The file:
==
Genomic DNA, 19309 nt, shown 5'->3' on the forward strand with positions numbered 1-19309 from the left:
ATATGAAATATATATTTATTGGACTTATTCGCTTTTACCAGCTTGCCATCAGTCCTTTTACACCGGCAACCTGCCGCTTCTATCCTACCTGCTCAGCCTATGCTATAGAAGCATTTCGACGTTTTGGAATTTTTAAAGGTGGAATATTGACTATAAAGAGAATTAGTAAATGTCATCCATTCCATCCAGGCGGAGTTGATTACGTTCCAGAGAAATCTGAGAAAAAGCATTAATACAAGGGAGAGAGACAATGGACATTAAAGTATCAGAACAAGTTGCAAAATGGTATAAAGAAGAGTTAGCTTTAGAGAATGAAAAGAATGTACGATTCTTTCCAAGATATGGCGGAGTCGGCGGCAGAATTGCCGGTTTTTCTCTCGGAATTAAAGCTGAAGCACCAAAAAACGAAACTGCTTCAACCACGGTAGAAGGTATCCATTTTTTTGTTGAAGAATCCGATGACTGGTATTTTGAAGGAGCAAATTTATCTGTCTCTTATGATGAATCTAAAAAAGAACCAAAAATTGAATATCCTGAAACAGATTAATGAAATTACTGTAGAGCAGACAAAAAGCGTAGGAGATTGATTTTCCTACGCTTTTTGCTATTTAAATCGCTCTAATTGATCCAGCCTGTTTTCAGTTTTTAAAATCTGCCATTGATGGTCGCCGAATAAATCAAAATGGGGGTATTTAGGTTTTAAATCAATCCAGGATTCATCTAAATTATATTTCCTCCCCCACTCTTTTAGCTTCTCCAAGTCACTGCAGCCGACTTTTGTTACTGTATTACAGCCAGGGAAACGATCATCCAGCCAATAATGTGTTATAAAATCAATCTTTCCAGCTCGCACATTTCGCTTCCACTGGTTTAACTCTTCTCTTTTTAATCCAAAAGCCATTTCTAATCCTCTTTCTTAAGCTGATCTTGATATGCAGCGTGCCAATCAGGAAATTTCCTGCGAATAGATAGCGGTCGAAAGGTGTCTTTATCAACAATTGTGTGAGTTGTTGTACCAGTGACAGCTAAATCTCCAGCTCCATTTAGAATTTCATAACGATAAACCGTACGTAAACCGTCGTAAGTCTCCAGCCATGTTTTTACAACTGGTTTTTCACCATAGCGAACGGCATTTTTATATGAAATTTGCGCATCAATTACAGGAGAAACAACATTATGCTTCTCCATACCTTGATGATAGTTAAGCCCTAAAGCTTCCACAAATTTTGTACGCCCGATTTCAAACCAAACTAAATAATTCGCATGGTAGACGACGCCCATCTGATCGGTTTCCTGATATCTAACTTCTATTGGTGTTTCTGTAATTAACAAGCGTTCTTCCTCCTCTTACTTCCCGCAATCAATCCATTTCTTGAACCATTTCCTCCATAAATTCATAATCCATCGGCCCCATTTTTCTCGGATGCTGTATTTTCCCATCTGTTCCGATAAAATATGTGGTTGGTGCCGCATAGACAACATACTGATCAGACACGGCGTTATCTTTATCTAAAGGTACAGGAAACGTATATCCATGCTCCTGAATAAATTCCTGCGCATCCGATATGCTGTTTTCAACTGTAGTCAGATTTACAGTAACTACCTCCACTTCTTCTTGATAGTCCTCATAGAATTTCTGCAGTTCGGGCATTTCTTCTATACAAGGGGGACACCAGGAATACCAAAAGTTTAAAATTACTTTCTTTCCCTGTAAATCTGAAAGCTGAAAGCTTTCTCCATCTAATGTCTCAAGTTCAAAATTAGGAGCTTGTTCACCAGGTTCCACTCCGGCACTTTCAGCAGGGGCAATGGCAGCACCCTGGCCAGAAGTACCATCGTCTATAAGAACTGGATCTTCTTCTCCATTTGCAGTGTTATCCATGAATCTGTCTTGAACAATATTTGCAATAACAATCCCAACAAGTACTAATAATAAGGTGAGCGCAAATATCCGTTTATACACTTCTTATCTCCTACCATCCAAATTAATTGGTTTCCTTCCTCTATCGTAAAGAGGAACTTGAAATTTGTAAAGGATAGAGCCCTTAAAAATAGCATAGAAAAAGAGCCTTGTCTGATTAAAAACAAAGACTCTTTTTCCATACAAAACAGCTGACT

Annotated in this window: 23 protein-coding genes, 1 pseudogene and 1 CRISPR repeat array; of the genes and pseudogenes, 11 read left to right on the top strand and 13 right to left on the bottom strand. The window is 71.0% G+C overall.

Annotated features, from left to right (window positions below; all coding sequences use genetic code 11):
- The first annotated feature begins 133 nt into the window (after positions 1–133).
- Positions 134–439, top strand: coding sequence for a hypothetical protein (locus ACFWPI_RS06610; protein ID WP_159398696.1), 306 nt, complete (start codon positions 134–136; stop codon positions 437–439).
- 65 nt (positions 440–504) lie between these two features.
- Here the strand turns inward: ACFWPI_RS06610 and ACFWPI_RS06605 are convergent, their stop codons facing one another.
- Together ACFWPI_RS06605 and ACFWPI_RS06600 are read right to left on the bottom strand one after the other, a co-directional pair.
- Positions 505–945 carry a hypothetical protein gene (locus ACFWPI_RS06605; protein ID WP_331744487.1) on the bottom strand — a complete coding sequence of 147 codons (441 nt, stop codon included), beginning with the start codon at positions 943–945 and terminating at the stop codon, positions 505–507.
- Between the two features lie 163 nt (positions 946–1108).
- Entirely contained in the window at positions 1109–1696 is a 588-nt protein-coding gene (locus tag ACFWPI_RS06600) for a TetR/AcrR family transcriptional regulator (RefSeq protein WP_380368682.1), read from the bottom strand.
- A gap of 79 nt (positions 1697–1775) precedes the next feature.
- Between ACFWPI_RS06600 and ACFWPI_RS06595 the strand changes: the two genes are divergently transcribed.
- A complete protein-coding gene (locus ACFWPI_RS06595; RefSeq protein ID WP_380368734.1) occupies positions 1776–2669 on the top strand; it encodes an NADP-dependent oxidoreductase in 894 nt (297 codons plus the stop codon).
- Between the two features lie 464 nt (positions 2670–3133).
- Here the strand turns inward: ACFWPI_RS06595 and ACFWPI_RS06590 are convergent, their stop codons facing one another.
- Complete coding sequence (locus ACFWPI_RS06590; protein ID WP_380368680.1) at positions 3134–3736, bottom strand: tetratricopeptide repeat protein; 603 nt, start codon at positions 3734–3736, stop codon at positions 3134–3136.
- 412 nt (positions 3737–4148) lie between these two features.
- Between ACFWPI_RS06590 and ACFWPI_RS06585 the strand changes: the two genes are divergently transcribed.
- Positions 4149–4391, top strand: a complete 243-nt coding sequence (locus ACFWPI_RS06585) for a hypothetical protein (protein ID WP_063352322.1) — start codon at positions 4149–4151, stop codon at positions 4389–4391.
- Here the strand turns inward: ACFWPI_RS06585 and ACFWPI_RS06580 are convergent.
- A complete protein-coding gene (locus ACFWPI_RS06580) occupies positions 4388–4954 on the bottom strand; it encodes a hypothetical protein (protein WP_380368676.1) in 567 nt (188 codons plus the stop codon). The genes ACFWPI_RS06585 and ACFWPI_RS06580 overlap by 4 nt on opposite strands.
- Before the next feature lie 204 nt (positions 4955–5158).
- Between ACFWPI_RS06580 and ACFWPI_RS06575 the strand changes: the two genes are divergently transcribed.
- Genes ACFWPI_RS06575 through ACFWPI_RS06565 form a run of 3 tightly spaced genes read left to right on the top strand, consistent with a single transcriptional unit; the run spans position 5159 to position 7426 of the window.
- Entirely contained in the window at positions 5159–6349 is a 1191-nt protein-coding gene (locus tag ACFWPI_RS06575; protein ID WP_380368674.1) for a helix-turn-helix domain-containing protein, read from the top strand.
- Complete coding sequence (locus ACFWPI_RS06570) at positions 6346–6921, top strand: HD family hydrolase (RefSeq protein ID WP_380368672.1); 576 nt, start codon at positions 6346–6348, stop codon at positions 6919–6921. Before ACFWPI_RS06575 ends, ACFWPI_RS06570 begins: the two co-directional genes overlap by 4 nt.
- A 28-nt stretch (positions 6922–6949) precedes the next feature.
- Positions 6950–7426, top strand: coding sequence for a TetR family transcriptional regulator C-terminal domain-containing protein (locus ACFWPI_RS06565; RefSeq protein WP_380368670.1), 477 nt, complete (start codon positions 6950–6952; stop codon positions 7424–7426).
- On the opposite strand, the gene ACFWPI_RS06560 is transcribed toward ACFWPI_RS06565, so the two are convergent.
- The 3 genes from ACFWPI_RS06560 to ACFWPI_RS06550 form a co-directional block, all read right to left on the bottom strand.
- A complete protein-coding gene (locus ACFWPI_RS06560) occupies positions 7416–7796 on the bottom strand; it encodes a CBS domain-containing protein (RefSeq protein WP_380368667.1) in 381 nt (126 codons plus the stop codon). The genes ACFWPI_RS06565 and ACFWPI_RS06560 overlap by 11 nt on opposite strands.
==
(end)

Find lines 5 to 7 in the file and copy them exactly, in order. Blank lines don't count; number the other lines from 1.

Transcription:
- The first annotated feature begins 133 nt into the window (after positions 1–133).
- Positions 134–439, top strand: coding sequence for a hypothetical protein (locus ACFWPI_RS06610; protein ID WP_159398696.1), 306 nt, complete (start codon positions 134–136; stop codon positions 437–439).
- 65 nt (positions 440–504) lie between these two features.